If you're a self-taught pianist that's got some basics under your belt, you're probably wondering what you should work on next. While you'll want to continue on with notation and theory, you should also start working on sight-reading.
1. Ignore the Metronome
You don't want to use a metronome with sight-reading because then you'll get bogged down by mistakes and become overly concerned with details. Think of sight-reading like language learning. Things like theory, rhythm, and key signatures are like grammatical details—helpful to build basics in a classroom setting. Sight-reading is about natural responses and working on your fluency within the piano language.
2. Keep Practicing Those Scales and Arpeggios
If you've been playing it safe in C major or with scales that only have 1 or 2 sharps, now's the time to increase your scale proficiency. There are 12 major scales and 36 minor scales—and even more in non-Western music—that you can explore. While scales and arpeggios can be a bit dry, they are the bread and butter of sight-reading. They will train your hands to play common patterns in music. Arpeggios are great to learn because the broken chords are often found in harmonies. Learning different scales and arpeggios will train your ears to differentiate between keys, so you'll catch mistakes more easily.
3. Start With Just one Hand
Sight-reading can be intimidating for a beginner, so break down your practice into three steps:
Play the song with just the right hand's part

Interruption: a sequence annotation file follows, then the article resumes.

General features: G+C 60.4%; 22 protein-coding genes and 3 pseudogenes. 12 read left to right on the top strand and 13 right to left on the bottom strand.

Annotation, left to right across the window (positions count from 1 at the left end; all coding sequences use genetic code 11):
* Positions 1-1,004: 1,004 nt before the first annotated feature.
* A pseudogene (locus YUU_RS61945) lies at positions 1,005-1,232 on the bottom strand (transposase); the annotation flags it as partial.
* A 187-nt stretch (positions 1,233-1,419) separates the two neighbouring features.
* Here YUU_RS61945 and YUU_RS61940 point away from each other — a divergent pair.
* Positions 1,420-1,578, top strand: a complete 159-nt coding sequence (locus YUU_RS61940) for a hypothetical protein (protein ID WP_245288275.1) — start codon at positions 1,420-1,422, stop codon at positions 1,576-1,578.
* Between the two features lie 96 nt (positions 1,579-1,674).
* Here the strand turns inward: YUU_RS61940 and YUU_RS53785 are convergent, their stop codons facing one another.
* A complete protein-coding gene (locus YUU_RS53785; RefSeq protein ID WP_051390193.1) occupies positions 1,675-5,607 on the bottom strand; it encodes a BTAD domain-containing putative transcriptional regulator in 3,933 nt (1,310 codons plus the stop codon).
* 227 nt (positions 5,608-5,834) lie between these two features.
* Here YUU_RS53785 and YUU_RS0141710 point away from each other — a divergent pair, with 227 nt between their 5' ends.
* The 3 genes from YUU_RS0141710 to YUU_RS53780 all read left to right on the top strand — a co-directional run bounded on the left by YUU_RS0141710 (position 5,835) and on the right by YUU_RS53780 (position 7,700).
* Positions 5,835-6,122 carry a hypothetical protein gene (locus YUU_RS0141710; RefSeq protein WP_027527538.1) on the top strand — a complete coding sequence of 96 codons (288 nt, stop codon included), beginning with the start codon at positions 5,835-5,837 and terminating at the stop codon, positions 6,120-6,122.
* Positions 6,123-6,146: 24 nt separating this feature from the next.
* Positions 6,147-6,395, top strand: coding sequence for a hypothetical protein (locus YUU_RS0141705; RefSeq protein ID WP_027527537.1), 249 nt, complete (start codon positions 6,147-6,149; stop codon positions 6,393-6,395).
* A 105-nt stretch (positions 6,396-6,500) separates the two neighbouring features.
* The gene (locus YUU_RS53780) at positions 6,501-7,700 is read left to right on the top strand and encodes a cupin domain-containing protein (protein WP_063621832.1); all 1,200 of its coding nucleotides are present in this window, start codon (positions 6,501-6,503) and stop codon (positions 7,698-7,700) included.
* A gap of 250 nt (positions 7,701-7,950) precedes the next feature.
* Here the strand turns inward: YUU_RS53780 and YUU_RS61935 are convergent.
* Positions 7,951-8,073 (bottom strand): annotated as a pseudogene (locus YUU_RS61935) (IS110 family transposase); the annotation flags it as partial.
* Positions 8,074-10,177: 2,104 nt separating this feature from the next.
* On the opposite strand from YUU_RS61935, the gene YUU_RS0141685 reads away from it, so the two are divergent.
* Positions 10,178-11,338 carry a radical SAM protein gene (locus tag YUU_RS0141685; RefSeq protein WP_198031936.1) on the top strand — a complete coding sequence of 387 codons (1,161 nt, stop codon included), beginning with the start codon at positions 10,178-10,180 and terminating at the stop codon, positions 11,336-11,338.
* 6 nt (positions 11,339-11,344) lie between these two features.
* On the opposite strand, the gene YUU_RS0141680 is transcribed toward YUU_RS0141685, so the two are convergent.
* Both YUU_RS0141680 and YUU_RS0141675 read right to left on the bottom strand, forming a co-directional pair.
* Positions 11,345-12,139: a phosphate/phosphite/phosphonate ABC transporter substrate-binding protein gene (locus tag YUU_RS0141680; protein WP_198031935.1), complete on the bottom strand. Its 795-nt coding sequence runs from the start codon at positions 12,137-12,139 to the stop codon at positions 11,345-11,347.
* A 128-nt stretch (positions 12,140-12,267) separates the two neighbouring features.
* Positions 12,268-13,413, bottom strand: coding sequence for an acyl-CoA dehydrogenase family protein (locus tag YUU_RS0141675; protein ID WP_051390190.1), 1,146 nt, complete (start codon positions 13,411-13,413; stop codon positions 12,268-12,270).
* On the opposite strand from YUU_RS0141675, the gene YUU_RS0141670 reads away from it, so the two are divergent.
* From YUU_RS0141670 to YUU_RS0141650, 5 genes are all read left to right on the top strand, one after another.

Play the song with just the left hand's part
Play the song with both hands together
Then rinse and repeat. By separating the treble and bass clef, you'll have a better chance at pushing through your mistakes. As you get more comfortable with sight-reading, you can then play with both hands together on the first try.
4. Look at the Big Picture
JazzAdvice.com says that while an inexperienced musician would look at every individual note as they sight-read, an experienced one would look at the piece in chunks to see where the major downbeats were. This is incredibly important advice because you'll want to be able to eventually sight-read a piece as close to its BPM.
5. Print Off New Sheet Music Every Time You Practice
If you are using the same piece of music over and over to sight-read, it's not really sight-reading. You want to have a fresh sheet of music every time you warm up so that you can challenge yourself. Since getting a new arrangement could be expensive, try printing off free sheet music at databases like The Sight Reading Project. If you stumble upon a sight-reading piece that you really like, you can hold onto it for further practice.
As you get better and better at sight-reading, you can feel more confident tinkering around on a Bosendorfer piano and not just your electronic keyboard. For more information, contact Las Vegas Pianos or a similar company.
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